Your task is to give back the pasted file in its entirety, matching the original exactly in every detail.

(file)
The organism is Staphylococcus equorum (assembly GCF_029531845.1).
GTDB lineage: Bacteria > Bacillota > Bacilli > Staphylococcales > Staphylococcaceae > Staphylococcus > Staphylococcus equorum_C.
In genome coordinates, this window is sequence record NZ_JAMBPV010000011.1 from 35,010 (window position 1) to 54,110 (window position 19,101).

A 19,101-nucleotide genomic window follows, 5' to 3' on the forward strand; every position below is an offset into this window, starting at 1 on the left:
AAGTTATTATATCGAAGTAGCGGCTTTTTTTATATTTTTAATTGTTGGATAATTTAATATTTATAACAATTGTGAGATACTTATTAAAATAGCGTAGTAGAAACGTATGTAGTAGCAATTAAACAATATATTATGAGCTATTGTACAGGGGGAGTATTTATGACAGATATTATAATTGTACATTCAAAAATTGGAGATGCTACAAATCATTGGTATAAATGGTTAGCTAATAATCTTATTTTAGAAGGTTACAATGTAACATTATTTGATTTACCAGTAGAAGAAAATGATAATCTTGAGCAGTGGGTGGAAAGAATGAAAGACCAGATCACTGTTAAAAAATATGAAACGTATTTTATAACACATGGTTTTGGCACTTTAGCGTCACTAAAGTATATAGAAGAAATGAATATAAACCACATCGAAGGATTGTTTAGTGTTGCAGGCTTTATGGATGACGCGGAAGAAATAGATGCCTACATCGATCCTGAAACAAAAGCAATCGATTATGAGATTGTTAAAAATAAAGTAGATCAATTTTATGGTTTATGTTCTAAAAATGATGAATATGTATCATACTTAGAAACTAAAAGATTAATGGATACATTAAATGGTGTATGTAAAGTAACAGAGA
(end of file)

The organism is Staphylococcus equorum (assembly GCF_029531845.1).
GTDB lineage: Bacteria > Bacillota > Bacilli > Staphylococcales > Staphylococcaceae > Staphylococcus > Staphylococcus equorum_C.
In genome coordinates, this window is sequence record NZ_JAMBPV010000011.1 from 35,010 (window position 1) to 54,110 (window position 19,101).

A 19,101-nucleotide genomic window follows, 5' to 3' on the forward strand; every position below is an offset into this window, starting at 1 on the left:
AAGTTATTATATCGAAGTAGCGGCTTTTTTTATATTTTTAATTGTTGGATAATTTAATATTTATAACAATTGTGAGATACTTATTAAAATAGCGTAGTAGAAACGTATGTAGTAGCAATTAAACAATATATTATGAGCTATTGTACAGGGGGAGTATTTATGACAGATATTATAATTGTACATTCAAAAATTGGAGATGCTACAAATCATTGGTATAAATGGTTAGCTAATAATCTTATTTTAGAAGGTTACAATGTAACATTATTTGATTTACCAGTAGAAGAAAATGATAATCTTGAGCAGTGGGTGGAAAGAATGAAAGACCAGATCACTGTTAAAAAATATGAAACGTATTTTATAACACATGGTTTTGGCACTTTAGCGTCACTAAAGTATATAGAAGAAATGAATATAAACCACATCGAAGGATTGTTTAGTGTTGCAGGCTTTATGGATGACGCGGAAGAAATAGATGCCTACATCGATCCTGAAACAAAAGCAATCGATTATGAGATTGTTAAAAATAAAGTAGATCAATTTTATGGTTTATGTTCTAAAAATGATGAATATGTATCATACTTAGAAACTAAAAGATTAATGGATACATTAAATGGTGTATGTAAAGTAACAGAGA